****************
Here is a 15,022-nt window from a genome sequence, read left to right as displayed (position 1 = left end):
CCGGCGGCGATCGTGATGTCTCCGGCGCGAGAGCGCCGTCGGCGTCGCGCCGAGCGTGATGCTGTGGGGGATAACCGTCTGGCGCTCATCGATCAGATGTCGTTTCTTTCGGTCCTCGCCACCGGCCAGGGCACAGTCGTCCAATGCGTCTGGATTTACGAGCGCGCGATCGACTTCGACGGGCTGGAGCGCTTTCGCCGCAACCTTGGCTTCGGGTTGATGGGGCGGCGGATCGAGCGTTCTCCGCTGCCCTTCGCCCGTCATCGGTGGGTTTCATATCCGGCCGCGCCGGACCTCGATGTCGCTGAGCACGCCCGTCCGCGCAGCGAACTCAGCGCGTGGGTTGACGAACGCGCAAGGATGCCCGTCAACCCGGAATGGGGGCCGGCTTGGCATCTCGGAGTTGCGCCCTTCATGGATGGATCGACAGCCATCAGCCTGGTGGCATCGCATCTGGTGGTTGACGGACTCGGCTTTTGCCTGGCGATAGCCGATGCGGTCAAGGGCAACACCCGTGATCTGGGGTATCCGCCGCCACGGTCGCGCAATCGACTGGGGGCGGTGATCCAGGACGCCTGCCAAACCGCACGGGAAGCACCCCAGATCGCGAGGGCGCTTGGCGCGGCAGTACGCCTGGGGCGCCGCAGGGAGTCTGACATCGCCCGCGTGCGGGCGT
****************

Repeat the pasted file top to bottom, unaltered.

Here is a 15,022-nt window from a genome sequence, read left to right as displayed (position 1 = left end):
CCGGCGGCGATCGTGATGTCTCCGGCGCGAGAGCGCCGTCGGCGTCGCGCCGAGCGTGATGCTGTGGGGGATAACCGTCTGGCGCTCATCGATCAGATGTCGTTTCTTTCGGTCCTCGCCACCGGCCAGGGCACAGTCGTCCAATGCGTCTGGATTTACGAGCGCGCGATCGACTTCGACGGGCTGGAGCGCTTTCGCCGCAACCTTGGCTTCGGGTTGATGGGGCGGCGGATCGAGCGTTCTCCGCTGCCCTTCGCCCGTCATCGGTGGGTTTCATATCCGGCCGCGCCGGACCTCGATGTCGCTGAGCACGCCCGTCCGCGCAGCGAACTCAGCGCGTGGGTTGACGAACGCGCAAGGATGCCCGTCAACCCGGAATGGGGGCCGGCTTGGCATCTCGGAGTTGCGCCCTTCATGGATGGATCGACAGCCATCAGCCTGGTGGCATCGCATCTGGTGGTTGACGGACTCGGCTTTTGCCTGGCGATAGCCGATGCGGTCAAGGGCAACACCCGTGATCTGGGGTATCCGCCGCCACGGTCGCGCAATCGACTGGGGGCGGTGATCCAGGACGCCTGCCAAACCGCACGGGAAGCACCCCAGATCGCGAGGGCGCTTGGCGCGGCAGTACGCCTGGGGCGCCGCAGGGAGTCTGACATCGCCCGCGTGCGGGCGT